Manuscripts from German-Speaking Lands: a digital collaboration
22 Mar 2019
On Monday at 2pm, an excited group of twelve German visitors – directors, researchers, cataloguers, conservators, advisory board members, technicians and IT-specialists from the Herzog August Bibliothek Wolfenbüttel, one of the leading research libraries in Germany – gathered at the St Edmund Hall Lodge to get keys to their College rooms. The purpose of their visit was to celebrate the launch of a major collaboration with the Bodleian, ‘Manuscripts from German-Speaking Lands – A Polonsky Foundation Digitization Project’, which is making manuscripts from German-speaking lands available as open access. This digitization project has been made possible by a generous donation from the Polonsky Foundation who have already funded a similar enterprise between the Vatican and the Bodleian.
“For many of the German visitors, it was their first visit to Oxford and they soaked up all of it,” explained Henrike Lähnemann (Professor of German Medieval and Linguistic Studies and Fellow of St Edmund Hall). “I had real difficulty getting them out of St Peter-in-the-East (our College library) since they were equally fascinated by the architecture, the library loan system, the contents of the bookshelves and the contents of ‘found in the library overnight’ box (which on Tuesday strangely enough featured a pair of fluffy slippers!). Similar grasps of delight were provoked by the Old Library, the coffee in the SCR and the magnolia tree (much further on than in Lower Saxony!).”
Fred Biggs, an American medievalist in the audience, summed up the excitement when he wrote in an email about the “the extraordinary events that surrounded the launch”. The launch symposium itself took place in the Weston Library lecture theatre on Tuesday 19 March. “The public display began with a warm welcome from Bodley’s Librarian, Richard Ovenden, and the revelation by his counterpart at the Herzog August Bibliothek, Peter Burschel, of the mystical whispering between books that happens when all the readers have left for the day,” added Fred. “We were then privileged to hear about the transition from traditional scholarship to the awareness of a need for new scholarly tools, illustrated by a moving account of how one manuscript has benefited from new attention. And, finally there was technical discussion of the electronic challenges involved. We heard the whispers from this new library! And then, at the reception, we watched as the world was invited to share in this remarkable conversation. St Edmund Hall played an essential role in hosting twelve of the scholars visiting from Germany. I overhead many of their expressions of thanks and add my own.”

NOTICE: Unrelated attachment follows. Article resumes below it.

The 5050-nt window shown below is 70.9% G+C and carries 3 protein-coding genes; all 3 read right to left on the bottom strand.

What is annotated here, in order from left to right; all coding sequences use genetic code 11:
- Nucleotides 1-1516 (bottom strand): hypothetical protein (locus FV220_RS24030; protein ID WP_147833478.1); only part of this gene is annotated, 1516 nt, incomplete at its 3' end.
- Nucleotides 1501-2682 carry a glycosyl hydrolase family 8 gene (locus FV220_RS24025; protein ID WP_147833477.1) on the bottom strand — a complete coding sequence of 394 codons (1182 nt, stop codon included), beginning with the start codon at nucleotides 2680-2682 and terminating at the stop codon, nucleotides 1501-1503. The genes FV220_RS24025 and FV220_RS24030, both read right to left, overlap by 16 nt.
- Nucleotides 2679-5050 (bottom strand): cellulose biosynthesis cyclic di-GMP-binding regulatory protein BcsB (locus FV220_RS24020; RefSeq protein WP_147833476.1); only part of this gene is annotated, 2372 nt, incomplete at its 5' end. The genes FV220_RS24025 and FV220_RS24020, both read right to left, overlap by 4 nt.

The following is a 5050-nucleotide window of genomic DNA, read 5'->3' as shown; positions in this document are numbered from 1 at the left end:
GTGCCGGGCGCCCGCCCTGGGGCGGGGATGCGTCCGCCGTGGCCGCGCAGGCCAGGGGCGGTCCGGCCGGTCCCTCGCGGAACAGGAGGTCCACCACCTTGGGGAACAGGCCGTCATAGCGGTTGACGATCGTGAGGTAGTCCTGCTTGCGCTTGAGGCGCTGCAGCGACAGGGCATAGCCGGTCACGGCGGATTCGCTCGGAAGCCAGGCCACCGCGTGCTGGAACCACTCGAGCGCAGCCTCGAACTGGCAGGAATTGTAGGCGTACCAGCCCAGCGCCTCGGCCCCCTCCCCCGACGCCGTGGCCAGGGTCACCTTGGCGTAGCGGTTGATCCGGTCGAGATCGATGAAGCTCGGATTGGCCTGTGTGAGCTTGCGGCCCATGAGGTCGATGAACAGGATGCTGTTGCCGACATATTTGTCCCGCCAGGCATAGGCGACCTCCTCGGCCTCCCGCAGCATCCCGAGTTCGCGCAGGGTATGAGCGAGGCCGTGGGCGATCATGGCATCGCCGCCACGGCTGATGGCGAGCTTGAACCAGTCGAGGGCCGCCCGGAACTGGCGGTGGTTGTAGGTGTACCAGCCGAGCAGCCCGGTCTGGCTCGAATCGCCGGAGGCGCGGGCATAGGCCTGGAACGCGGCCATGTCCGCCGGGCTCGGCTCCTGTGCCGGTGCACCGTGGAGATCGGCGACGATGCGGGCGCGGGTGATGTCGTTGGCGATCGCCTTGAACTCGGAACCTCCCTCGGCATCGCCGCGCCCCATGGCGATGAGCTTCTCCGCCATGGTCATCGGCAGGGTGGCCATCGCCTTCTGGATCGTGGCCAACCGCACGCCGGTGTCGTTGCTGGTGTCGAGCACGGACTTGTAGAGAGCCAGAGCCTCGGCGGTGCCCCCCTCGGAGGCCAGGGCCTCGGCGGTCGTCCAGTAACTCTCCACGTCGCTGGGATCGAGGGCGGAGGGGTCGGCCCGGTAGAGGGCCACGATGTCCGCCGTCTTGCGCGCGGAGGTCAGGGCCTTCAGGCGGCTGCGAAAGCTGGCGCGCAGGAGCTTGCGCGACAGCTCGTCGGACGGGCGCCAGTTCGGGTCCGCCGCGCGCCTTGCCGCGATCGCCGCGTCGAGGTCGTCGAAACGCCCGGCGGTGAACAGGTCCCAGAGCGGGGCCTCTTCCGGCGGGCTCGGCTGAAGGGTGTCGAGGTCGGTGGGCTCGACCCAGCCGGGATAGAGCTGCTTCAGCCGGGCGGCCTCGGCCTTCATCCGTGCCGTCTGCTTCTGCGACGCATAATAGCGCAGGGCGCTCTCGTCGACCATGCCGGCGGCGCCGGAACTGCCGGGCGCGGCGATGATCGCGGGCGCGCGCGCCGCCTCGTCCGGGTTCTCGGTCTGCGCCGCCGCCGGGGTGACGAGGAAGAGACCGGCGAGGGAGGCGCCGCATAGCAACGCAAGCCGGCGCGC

Talks were given at the symposium by Jo Story, Nigel Palmer (Emeritus Fellow of St Edmund Hall), Christian Heitzmann and Henrike Lähnemann on manuscripts in the collection; followed by a panel on digitization and a website demonstration with Sabina Pugh, David Maus, Torsten Schaßan and Emma Stanford. You can listen to a recording of Henrike’s talk on the Medingen Manuscripts online here, and find out more about the Medingen devotional manuscripts by reading a blog post by Henrike.
The Deputy Head of Mission of the German Embassy, Minister Julia Gross, gave a speech and pressed the button to officially launch the website.
Participants were also given the opportunity to print a keepsake (see below) on a historic printing press with an image of the Radcliffe Camera: a building that was partly based on designs by Leibniz for the Rotunde in Wolfenbüttel.
The College was delighted to be involved in celebrating this exciting digital initiative, and has a further connection with the Polonsky Foundation: our alumna Naomi Polonsky (2013, French & Russian) is the granddaughter of its founder Leonard Polonsky.